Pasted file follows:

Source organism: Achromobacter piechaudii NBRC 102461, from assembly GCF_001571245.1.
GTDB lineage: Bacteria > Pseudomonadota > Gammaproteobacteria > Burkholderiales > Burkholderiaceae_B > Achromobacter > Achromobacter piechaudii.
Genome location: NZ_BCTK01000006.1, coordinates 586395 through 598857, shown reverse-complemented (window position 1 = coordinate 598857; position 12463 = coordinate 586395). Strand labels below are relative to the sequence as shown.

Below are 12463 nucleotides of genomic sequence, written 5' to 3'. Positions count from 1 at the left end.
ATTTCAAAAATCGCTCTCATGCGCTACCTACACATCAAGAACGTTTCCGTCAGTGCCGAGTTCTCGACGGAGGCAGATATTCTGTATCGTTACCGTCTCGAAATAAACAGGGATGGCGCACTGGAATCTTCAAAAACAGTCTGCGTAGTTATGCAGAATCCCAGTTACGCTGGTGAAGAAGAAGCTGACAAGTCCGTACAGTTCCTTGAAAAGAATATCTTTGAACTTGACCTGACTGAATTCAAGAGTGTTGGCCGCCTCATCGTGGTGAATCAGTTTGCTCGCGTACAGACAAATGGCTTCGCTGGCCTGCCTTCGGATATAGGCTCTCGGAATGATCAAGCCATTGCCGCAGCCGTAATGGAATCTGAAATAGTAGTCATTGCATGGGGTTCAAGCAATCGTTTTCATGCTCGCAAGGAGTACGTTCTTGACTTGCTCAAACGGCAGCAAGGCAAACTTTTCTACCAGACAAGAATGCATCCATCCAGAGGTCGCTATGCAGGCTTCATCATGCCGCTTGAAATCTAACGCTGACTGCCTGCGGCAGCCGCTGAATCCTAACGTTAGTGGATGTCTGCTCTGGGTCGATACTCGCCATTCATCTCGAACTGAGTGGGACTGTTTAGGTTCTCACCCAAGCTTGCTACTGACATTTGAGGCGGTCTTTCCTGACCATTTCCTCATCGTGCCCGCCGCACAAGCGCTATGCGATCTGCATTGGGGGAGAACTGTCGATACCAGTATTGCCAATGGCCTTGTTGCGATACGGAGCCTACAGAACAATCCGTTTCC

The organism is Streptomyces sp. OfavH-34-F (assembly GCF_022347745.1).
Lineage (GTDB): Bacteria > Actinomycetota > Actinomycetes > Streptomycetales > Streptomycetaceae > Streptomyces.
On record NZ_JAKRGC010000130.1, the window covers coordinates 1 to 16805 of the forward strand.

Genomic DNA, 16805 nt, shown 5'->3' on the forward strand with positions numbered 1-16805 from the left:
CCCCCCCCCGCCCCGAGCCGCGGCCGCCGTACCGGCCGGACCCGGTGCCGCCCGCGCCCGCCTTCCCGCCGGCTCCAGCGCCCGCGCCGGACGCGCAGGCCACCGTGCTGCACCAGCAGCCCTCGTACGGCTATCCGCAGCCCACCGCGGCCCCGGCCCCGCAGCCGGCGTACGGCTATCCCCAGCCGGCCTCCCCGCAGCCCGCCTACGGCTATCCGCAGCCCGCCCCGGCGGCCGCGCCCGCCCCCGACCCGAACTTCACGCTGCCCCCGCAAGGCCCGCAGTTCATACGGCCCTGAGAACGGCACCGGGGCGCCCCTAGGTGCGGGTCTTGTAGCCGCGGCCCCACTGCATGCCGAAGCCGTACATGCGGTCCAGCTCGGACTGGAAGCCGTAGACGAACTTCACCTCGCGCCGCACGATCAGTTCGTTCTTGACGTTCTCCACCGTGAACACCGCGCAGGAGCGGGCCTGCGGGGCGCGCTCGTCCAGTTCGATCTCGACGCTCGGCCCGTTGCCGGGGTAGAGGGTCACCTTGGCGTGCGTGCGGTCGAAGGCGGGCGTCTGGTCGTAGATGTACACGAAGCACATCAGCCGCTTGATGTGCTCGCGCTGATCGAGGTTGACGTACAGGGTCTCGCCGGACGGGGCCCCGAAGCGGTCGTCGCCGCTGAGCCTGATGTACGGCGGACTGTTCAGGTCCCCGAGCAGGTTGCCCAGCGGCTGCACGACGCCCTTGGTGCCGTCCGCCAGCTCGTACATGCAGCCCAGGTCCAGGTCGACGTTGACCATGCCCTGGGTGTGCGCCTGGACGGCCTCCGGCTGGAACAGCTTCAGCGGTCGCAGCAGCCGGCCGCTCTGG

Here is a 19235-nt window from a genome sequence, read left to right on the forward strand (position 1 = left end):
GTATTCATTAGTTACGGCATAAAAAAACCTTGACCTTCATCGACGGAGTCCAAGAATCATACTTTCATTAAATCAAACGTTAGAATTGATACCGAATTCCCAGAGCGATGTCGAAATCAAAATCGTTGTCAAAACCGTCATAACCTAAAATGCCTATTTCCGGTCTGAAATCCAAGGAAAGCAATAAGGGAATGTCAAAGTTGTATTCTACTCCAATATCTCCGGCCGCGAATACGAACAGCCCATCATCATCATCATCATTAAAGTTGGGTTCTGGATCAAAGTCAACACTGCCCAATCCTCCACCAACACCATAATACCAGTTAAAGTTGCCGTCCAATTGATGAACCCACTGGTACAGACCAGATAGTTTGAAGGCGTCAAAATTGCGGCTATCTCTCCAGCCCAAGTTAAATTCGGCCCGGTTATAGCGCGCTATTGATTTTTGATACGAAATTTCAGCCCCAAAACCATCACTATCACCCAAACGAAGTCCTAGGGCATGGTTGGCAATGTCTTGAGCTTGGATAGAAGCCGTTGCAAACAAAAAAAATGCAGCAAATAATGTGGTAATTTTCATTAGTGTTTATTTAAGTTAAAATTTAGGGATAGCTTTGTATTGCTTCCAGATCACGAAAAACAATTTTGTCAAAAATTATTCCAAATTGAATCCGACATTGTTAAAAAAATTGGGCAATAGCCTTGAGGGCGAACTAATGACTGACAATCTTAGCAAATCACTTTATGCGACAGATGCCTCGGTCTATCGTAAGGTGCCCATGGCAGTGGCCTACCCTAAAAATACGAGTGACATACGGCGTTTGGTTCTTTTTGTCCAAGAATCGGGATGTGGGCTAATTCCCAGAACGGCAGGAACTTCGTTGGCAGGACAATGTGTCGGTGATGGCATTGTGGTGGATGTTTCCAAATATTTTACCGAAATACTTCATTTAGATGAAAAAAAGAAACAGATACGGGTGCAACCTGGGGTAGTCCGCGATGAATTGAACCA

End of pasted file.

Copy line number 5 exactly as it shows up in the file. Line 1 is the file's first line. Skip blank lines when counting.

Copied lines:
ATTTCAAAAATCGCTCTCATGCGCTACCTACACATCAAGAACGTTTCCGTCAGTGCCGAGTTCTCGACGGAGGCAGATATTCTGTATCGTTACCGTCTCGAAATAAACAGGGATGGCGCACTGGAATCTTCAAAAACAGTCTGCGTAGTTATGCAGAATCCCAGTTACGCTGGTGAAGAAGAAGCTGACAAGTCCGTACAGTTCCTTGAAAAGAATATCTTTGAACTTGACCTGACTGAATTCAAGAGTGTTGGCCGCCTCATCGTGGTGAATCAGTTTGCTCGCGTACAGACAAATGGCTTCGCTGGCCTGCCTTCGGATATAGGCTCTCGGAATGATCAAGCCATTGCCGCAGCCGTAATGGAATCTGAAATAGTAGTCATTGCATGGGGTTCAAGCAATCGTTTTCATGCTCGCAAGGAGTACGTTCTTGACTTGCTCAAACGGCAGCAAGGCAAACTTTTCTACCAGACAAGAATGCATCCATCCAGAGGTCGCTATGCAGGCTTCATCATGCCGCTTGAAATCTAACGCTGACTGCCTGCGGCAGCCGCTGAATCCTAACGTTAGTGGATGTCTGCTCTGGGTCGATACTCGCCATTCATCTCGAACTGAGTGGGACTGTTTAGGTTCTCACCCAAGCTTGCTACTGACATTTGAGGCGGTCTTTCCTGACCATTTCCTCATCGTGCCCGCCGCACAAGCGCTATGCGATCTGCATTGGGGGAGAACTGTCGATACCAGTATTGCCAATGGCCTTGTTGCGATACGGAGCCTACAGAACAATCCGTTTCC